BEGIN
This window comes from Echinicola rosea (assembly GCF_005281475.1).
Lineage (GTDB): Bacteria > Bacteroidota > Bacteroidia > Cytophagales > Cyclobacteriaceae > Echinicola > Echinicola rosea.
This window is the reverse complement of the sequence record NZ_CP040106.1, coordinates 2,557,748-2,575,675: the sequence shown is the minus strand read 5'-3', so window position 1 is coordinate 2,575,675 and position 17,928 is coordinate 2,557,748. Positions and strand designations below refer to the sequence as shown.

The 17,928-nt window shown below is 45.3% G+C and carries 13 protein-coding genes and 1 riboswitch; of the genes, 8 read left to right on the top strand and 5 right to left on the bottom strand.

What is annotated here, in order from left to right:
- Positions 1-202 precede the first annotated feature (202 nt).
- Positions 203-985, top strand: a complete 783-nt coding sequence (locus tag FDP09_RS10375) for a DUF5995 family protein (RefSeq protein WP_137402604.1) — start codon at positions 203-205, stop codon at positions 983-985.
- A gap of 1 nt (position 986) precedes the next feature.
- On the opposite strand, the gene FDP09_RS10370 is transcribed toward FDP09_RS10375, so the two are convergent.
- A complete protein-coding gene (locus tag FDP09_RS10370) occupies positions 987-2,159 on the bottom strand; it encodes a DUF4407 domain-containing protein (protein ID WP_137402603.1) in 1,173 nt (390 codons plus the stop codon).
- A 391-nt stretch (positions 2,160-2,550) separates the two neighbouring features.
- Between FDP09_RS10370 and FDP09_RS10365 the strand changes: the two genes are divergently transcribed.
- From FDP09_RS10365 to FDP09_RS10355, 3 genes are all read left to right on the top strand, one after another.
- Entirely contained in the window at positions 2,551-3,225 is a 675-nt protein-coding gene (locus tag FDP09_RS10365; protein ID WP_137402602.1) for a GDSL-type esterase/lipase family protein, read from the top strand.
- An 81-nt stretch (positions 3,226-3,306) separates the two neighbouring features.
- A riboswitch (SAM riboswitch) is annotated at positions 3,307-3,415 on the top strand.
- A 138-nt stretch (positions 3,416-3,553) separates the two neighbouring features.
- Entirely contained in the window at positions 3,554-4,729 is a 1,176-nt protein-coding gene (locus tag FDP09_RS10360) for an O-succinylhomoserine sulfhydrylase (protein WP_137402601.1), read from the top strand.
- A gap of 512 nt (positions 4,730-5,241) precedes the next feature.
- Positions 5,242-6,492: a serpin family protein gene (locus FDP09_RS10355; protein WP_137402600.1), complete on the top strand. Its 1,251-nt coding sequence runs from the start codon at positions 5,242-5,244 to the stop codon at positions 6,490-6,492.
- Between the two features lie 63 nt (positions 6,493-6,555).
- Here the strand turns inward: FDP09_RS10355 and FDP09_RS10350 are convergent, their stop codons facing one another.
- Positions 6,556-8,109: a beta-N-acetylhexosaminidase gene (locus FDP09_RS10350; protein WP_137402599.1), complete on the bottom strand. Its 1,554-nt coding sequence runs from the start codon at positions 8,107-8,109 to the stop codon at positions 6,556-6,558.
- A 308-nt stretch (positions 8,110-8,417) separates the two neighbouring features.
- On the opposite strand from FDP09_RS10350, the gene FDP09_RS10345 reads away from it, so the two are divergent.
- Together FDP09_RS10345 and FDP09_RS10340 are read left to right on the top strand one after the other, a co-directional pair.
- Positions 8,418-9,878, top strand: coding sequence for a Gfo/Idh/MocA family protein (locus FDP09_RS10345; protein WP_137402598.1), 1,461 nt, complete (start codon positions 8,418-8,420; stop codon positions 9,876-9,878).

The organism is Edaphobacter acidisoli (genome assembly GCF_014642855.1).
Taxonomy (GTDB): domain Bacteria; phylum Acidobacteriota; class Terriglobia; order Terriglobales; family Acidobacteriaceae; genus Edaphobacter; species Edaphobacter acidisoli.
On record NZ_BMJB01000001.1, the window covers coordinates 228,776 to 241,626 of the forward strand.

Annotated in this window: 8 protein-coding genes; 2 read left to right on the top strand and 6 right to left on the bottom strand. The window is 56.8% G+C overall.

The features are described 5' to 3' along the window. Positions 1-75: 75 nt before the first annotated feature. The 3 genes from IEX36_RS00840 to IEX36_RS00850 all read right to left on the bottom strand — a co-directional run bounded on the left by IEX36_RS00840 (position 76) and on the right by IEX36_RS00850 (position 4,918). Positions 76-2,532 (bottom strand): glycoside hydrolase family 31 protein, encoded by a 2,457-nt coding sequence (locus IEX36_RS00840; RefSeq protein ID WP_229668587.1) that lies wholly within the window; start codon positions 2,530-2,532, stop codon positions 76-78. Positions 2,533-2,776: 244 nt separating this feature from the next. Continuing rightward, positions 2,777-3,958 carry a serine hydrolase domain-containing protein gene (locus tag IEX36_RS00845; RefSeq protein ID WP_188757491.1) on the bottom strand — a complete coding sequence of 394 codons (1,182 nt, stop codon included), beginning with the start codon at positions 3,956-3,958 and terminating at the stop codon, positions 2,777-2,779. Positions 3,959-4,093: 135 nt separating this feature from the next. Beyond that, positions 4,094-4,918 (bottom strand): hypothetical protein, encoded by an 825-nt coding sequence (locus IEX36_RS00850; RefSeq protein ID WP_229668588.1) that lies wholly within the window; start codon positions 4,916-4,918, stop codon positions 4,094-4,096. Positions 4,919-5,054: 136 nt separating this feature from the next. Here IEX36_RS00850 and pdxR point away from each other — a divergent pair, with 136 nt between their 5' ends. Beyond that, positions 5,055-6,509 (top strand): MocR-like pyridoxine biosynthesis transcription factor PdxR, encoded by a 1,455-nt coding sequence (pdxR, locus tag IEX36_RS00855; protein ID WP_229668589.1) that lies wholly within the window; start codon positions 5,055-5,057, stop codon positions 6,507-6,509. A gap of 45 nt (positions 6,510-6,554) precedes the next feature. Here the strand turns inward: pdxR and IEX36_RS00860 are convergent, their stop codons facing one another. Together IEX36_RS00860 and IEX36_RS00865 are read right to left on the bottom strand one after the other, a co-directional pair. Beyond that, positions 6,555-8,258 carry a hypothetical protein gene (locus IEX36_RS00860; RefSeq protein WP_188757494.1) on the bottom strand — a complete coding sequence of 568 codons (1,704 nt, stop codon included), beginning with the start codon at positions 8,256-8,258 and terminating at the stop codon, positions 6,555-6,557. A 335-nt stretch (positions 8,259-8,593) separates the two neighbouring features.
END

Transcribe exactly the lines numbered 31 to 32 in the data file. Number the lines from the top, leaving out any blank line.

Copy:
Annotated in this window: 8 protein-coding genes; 2 read left to right on the top strand and 6 right to left on the bottom strand. The window is 56.8% G+C overall.

The features are described 5' to 3' along the window. Positions 1-75: 75 nt before the first annotated feature. The 3 genes from IEX36_RS00840 to IEX36_RS00850 all read right to left on the bottom strand — a co-directional run bounded on the left by IEX36_RS00840 (position 76) and on the right by IEX36_RS00850 (position 4,918). Positions 76-2,532 (bottom strand): glycoside hydrolase family 31 protein, encoded by a 2,457-nt coding sequence (locus IEX36_RS00840; RefSeq protein ID WP_229668587.1) that lies wholly within the window; start codon positions 2,530-2,532, stop codon positions 76-78. Positions 2,533-2,776: 244 nt separating this feature from the next. Continuing rightward, positions 2,777-3,958 carry a serine hydrolase domain-containing protein gene (locus tag IEX36_RS00845; RefSeq protein ID WP_188757491.1) on the bottom strand — a complete coding sequence of 394 codons (1,182 nt, stop codon included), beginning with the start codon at positions 3,956-3,958 and terminating at the stop codon, positions 2,777-2,779. Positions 3,959-4,093: 135 nt separating this feature from the next. Beyond that, positions 4,094-4,918 (bottom strand): hypothetical protein, encoded by an 825-nt coding sequence (locus IEX36_RS00850; RefSeq protein ID WP_229668588.1) that lies wholly within the window; start codon positions 4,916-4,918, stop codon positions 4,094-4,096. Positions 4,919-5,054: 136 nt separating this feature from the next. Here IEX36_RS00850 and pdxR point away from each other — a divergent pair, with 136 nt between their 5' ends. Beyond that, positions 5,055-6,509 (top strand): MocR-like pyridoxine biosynthesis transcription factor PdxR, encoded by a 1,455-nt coding sequence (pdxR, locus tag IEX36_RS00855; protein ID WP_229668589.1) that lies wholly within the window; start codon positions 5,055-5,057, stop codon positions 6,507-6,509. A gap of 45 nt (positions 6,510-6,554) precedes the next feature. Here the strand turns inward: pdxR and IEX36_RS00860 are convergent, their stop codons facing one another. Together IEX36_RS00860 and IEX36_RS00865 are read right to left on the bottom strand one after the other, a co-directional pair. Beyond that, positions 6,555-8,258 carry a hypothetical protein gene (locus IEX36_RS00860; RefSeq protein WP_188757494.1) on the bottom strand — a complete coding sequence of 568 codons (1,704 nt, stop codon included), beginning with the start codon at positions 8,256-8,258 and terminating at the stop codon, positions 6,555-6,557. A 335-nt stretch (positions 8,259-8,593) separates the two neighbouring features.